Scott McGorty has been a polar-bear fan for a long time, and in a big way.
Now the 16-year-old Bowsher High School sophomore and Toledo Zoo volunteer has turned his love of the aquatic animal into a nice little personal accomplishment: an international newsletter has published his article about three polar bear cubs' births at the zoo.
"He's so articulate. His article was so well written," explained Barbara Nielsen, editor of Polar Bears International, the quarterly publication that is running Scott's article in its current Fall 2007 issue. "He seems to delight in polar bears."
Polar Bears International is published by an organization of the same name that is dedicated to researching polar bears and educating the public about them, Ms. Nielsen said. In his article, Scott describes how the three cubs were born in Arctic Encounter, one of the zoo's newest exhibits, to two separate mother bears.
"The trio reminds me of the 1970s comedy Three's Company, because it consists of a boy and two girls," Scott wrote. "The two families don't live together, though, because that would cause the mothers to feel territorial. The male cub is named Nikita. His mother is Nan. The female cubs are named Aurora and Anana, and their mother is Crystal."
Scott said he's been writing since the third grade, when he penned a two-page short story called "W.C. Chipmunks." He's in honors English at Bowsher and doesn't hesitate to write letters to newspapers, including The Blade, which has published one.
Larry Black, Bowsher's principal, knows Scott well. "He's an active kid. He's a busy kid. He's involved. He works hard. He's a nice guy. I don't know how else to describe him," he said.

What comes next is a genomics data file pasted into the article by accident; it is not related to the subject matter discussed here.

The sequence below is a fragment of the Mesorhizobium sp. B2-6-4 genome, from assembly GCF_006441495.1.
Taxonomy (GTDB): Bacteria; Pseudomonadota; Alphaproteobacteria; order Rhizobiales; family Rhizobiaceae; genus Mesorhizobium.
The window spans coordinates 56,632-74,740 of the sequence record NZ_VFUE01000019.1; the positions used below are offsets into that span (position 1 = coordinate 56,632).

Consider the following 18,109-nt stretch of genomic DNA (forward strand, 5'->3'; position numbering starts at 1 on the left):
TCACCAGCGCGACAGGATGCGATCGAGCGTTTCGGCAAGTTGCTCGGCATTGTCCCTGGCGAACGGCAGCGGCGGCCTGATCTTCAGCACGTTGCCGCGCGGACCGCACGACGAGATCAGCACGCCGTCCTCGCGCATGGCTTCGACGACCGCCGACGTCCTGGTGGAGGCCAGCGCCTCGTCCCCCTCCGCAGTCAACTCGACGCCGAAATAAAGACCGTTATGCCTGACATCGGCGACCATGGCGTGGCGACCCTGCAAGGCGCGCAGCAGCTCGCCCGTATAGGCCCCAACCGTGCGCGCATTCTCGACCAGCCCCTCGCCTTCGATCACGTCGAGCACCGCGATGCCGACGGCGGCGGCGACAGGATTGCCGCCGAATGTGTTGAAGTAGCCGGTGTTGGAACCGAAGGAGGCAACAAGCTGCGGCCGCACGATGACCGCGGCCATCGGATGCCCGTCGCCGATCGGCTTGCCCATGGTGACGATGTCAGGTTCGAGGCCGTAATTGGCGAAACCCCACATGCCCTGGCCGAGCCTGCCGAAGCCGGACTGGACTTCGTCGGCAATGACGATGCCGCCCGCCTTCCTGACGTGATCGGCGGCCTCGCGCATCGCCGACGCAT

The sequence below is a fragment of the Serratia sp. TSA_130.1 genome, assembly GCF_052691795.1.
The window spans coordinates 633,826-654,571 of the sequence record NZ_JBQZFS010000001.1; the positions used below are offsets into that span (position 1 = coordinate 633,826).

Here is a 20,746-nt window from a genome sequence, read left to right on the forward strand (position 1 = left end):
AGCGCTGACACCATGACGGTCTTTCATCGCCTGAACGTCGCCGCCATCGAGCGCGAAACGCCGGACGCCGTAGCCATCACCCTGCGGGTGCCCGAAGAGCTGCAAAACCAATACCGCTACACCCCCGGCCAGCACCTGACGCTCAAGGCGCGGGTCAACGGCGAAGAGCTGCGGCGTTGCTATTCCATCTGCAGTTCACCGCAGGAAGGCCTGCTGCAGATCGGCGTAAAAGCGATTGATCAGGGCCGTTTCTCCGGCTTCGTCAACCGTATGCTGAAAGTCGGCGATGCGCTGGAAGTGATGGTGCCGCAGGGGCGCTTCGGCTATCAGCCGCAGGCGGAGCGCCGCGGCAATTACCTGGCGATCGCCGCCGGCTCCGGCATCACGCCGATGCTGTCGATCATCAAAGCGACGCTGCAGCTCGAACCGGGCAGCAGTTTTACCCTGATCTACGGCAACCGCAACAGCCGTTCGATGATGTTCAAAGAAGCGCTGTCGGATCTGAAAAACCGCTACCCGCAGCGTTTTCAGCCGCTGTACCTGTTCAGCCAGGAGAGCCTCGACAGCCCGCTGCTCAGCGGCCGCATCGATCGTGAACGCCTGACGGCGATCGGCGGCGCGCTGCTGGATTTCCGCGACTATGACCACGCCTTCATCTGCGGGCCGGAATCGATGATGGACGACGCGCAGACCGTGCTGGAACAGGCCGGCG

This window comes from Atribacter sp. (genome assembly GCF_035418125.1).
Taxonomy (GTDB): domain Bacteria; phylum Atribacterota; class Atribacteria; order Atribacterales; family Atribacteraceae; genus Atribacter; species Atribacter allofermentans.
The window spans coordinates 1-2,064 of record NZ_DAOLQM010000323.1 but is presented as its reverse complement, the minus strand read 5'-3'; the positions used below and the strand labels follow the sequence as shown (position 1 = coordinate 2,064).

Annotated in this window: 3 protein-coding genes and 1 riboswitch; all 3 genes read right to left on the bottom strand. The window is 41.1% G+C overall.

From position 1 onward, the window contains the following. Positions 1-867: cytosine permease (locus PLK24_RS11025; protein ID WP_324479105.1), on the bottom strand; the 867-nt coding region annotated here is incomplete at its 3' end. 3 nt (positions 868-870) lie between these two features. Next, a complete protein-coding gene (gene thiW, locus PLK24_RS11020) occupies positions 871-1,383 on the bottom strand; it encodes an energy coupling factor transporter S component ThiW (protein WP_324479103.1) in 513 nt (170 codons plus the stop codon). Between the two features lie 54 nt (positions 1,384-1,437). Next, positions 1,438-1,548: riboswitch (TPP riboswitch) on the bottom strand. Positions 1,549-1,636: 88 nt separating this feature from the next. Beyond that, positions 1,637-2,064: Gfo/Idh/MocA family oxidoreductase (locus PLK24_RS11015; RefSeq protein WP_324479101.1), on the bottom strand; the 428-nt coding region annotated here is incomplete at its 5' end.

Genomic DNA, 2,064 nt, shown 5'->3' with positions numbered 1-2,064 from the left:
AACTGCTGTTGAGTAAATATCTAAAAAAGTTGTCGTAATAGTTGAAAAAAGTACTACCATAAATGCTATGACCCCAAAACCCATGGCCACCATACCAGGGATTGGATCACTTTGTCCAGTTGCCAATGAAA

Scott said he volunteered more than 1,000 hours at the zoo last year. He took a proprietary interest in the birth of the cubs.
Ms. Nielsen said she was struck by the detail in his writing. "He's keenly interested in bears, you can tell. When he wrote about the bears learning to swim, I was very impressed," she said.
Describing one of the cubs' swimming lessons, Scott wrote: "Nikita's mother, Nan, had a very cautious way of teaching her single cub to swim. She started by walking with him around the edge of the small pool located behind the scenes of the exhibit. For quite a while, she would pull him back from the edge with her mouth or a paw. Finally, she allowed him to enter the pool by the steps."
As a zoo volunteer, Scott said he enjoys the educational aspects of his work.
"Sometimes I take out live animals such as chinchillas or ferrets or different kinds of birds for demonstrations," he explained. "All of these animals are technically wild animals. You can never take the wild out of an animal. But it's rewarding. How many kids have touched a hermit crab?"
Liz Hartman, volunteer program assistant at the zoo, said: "Scott has been a pleasure to work with the last two years. He's really found a niche in public education, and we enjoy having him out there."
Scott said he will not pursue writing or biology in college - he plans to study acting and marketing instead.
"They're not exactly related, but I've always thought if acting blows up in my face I'll always have something to fall back on," he explained.
The member of the Bowsher Upstage Players was in its recent presentation of three one-act plays. He said he studies recordings of old Lucille Ball shows to improve his comedic acting.
He emphasized that his love of polar bears will not fade away soon. He plans to continue his volunteer work at the zoo.
"He's just the kind of kid who gives you hope for the world," Ms. Nielsen said.
Contact Carl Ryan at